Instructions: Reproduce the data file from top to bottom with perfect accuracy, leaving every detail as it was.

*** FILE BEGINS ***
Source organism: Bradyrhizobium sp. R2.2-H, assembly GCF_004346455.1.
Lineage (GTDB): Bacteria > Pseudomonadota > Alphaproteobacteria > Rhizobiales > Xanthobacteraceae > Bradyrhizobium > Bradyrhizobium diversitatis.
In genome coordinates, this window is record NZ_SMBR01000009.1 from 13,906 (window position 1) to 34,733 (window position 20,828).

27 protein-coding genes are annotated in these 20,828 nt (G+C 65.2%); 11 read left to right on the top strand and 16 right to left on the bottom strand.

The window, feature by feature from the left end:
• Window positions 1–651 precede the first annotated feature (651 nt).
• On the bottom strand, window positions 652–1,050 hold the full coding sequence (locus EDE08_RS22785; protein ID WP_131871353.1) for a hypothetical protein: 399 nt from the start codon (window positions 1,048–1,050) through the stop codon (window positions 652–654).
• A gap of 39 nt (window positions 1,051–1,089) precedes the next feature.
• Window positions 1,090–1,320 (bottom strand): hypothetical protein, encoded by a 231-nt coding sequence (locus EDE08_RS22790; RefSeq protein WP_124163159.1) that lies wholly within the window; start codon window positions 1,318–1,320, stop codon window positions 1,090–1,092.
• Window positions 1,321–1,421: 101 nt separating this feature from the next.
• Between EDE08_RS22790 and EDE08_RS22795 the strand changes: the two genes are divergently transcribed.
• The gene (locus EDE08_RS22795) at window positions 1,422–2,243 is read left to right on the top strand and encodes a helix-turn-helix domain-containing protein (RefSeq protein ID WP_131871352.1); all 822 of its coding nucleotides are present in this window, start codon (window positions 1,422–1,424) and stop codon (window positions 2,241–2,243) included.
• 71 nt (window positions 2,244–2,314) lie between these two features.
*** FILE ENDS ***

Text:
Source organism: Bradyrhizobium sp. R2.2-H, assembly GCF_004346455.1.
Lineage (GTDB): Bacteria > Pseudomonadota > Alphaproteobacteria > Rhizobiales > Xanthobacteraceae > Bradyrhizobium > Bradyrhizobium diversitatis.
In genome coordinates, this window is record NZ_SMBR01000009.1 from 13,906 (window position 1) to 34,733 (window position 20,828).

27 protein-coding genes are annotated in these 20,828 nt (G+C 65.2%); 11 read left to right on the top strand and 16 right to left on the bottom strand.

The window, feature by feature from the left end:
• Window positions 1–651 precede the first annotated feature (651 nt).
• On the bottom strand, window positions 652–1,050 hold the full coding sequence (locus EDE08_RS22785; protein ID WP_131871353.1) for a hypothetical protein: 399 nt from the start codon (window positions 1,048–1,050) through the stop codon (window positions 652–654).
• A gap of 39 nt (window positions 1,051–1,089) precedes the next feature.
• Window positions 1,090–1,320 (bottom strand): hypothetical protein, encoded by a 231-nt coding sequence (locus EDE08_RS22790; RefSeq protein WP_124163159.1) that lies wholly within the window; start codon window positions 1,318–1,320, stop codon window positions 1,090–1,092.
• Window positions 1,321–1,421: 101 nt separating this feature from the next.
• Between EDE08_RS22790 and EDE08_RS22795 the strand changes: the two genes are divergently transcribed.
• The gene (locus EDE08_RS22795) at window positions 1,422–2,243 is read left to right on the top strand and encodes a helix-turn-helix domain-containing protein (RefSeq protein ID WP_131871352.1); all 822 of its coding nucleotides are present in this window, start codon (window positions 1,422–1,424) and stop codon (window positions 2,241–2,243) included.
• 71 nt (window positions 2,244–2,314) lie between these two features.